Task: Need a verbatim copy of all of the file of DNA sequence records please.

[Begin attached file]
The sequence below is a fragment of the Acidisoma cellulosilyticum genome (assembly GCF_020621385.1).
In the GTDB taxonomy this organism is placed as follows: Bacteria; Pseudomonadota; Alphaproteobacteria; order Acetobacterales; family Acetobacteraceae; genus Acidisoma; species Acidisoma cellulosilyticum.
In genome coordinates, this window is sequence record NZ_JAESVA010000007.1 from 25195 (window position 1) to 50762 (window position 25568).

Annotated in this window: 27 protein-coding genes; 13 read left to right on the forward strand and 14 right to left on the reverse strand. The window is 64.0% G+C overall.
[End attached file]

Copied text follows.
The sequence below is a fragment of the Acidisoma cellulosilyticum genome (assembly GCF_020621385.1).
In the GTDB taxonomy this organism is placed as follows: Bacteria; Pseudomonadota; Alphaproteobacteria; order Acetobacterales; family Acetobacteraceae; genus Acidisoma; species Acidisoma cellulosilyticum.
In genome coordinates, this window is sequence record NZ_JAESVA010000007.1 from 25195 (window position 1) to 50762 (window position 25568).

Annotated in this window: 27 protein-coding genes; 13 read left to right on the forward strand and 14 right to left on the reverse strand. The window is 64.0% G+C overall.